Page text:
President Joe Biden will declare a 24-month tariff exemption on Monday for solar panels from four Southeast Asian nations and announce the Defense Production Act to promote domestic production, Reuters has reported.
The move comes amid the commerce department’s investigation into imports of solar panels from Cambodia, Malaysia, Thailand and Vietnam.
The investigation halted the flow of solar panels that make up more than half of U.S. supplies and 80 percent of imports, a move that was widely criticized by state governors, lawmakers, industry officials and environmentalists.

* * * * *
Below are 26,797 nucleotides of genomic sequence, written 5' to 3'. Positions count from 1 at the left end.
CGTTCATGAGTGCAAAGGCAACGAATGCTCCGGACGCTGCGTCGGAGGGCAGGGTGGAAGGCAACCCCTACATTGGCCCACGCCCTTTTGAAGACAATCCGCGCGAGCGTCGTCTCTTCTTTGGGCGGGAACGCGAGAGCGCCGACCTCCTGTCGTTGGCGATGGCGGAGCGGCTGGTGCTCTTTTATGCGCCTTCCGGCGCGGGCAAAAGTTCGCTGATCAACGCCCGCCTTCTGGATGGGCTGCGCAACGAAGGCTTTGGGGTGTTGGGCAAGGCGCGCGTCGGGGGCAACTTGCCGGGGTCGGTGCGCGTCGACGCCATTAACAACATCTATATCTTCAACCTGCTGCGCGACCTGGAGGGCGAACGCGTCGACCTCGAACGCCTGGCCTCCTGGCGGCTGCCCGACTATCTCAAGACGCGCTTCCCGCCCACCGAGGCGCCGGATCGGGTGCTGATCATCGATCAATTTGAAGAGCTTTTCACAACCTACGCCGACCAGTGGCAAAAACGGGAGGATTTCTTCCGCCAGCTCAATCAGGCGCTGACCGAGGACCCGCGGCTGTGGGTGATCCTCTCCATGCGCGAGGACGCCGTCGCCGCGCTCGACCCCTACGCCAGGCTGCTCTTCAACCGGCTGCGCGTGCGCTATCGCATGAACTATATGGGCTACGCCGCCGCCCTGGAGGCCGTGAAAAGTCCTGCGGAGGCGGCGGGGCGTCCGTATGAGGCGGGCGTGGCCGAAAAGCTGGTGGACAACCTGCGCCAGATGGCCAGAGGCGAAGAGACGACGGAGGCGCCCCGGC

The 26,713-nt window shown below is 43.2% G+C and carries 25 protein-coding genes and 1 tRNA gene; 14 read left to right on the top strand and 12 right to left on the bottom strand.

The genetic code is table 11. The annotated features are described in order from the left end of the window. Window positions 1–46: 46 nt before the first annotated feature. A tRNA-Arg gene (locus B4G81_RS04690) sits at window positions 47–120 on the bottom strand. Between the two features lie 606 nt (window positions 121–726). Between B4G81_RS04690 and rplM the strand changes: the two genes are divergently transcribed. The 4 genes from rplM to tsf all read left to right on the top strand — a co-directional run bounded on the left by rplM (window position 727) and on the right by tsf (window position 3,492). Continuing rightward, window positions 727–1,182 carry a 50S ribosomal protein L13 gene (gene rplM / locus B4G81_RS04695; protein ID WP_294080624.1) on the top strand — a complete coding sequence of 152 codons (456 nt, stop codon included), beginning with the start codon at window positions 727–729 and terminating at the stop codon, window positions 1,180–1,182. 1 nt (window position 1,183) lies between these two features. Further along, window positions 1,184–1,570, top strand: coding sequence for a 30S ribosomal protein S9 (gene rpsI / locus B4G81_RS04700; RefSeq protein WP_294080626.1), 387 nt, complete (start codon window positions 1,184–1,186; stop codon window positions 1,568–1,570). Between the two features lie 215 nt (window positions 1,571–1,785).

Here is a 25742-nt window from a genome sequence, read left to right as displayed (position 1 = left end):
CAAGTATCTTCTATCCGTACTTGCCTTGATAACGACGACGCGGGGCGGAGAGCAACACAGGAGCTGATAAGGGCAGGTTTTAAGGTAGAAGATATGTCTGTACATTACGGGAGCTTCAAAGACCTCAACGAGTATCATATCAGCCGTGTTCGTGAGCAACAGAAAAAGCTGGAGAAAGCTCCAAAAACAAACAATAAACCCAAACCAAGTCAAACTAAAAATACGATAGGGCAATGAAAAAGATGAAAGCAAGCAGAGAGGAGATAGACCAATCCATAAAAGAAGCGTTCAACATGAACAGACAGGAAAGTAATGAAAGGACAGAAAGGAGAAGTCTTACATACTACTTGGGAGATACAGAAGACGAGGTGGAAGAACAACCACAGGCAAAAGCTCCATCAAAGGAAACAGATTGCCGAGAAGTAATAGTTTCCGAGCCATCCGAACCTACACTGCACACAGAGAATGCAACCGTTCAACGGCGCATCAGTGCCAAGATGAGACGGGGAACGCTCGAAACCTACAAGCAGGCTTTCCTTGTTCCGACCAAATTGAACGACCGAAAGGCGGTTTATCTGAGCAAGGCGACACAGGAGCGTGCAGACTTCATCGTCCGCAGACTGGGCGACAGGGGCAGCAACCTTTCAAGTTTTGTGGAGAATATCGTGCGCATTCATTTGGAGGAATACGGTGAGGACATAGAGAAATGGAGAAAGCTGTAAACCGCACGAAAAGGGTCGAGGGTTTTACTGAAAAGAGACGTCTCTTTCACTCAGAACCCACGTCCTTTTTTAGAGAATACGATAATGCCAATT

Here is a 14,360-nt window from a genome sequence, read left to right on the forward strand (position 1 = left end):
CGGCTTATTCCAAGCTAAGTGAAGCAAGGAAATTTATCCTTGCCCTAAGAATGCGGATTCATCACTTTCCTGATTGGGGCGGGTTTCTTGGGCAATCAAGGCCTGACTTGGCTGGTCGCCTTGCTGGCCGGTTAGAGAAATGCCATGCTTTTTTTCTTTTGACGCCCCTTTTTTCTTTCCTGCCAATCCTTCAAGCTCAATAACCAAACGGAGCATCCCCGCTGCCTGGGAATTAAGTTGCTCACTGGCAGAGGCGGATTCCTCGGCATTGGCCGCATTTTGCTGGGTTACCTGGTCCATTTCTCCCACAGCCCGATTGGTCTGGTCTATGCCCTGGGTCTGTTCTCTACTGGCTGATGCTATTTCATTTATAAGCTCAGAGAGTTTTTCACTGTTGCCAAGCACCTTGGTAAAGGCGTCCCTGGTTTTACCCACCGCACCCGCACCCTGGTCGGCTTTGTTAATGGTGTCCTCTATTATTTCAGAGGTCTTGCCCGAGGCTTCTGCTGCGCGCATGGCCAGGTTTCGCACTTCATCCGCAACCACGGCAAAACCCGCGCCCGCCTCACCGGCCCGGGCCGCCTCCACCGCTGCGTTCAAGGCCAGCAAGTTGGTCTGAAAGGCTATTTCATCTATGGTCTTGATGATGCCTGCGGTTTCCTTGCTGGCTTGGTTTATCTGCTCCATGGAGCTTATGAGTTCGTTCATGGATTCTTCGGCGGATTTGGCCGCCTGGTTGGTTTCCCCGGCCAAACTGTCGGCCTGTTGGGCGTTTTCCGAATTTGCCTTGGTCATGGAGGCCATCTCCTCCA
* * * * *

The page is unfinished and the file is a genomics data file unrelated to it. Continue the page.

The Commerce Department said in a release that tariffs on China and Taiwan solar products will remain in place.
“I remain committed to upholding our trade laws and ensuring American workers have a chance to compete on a level playing field. The President’s emergency declaration ensures America’s families have access to reliable and clean electricity while also ensuring we have the ability to hold our trading partners accountable to their commitments,” Commerce Department Secretary Gina Raimondo said in a statement.
Solar energy stocks soared Monday after Reuters’ report.
The tariffs were under the spotlight as the war in Ukraine has increased global energy prices. The tariffs were originally put in place by the Trump administration and a four-year extension was announced last February.
The White House said that the U.S. was on track to triple domestic solar manufacturing capacity by 2024, from 7.5 gigawatts to 22.5 gigawatts.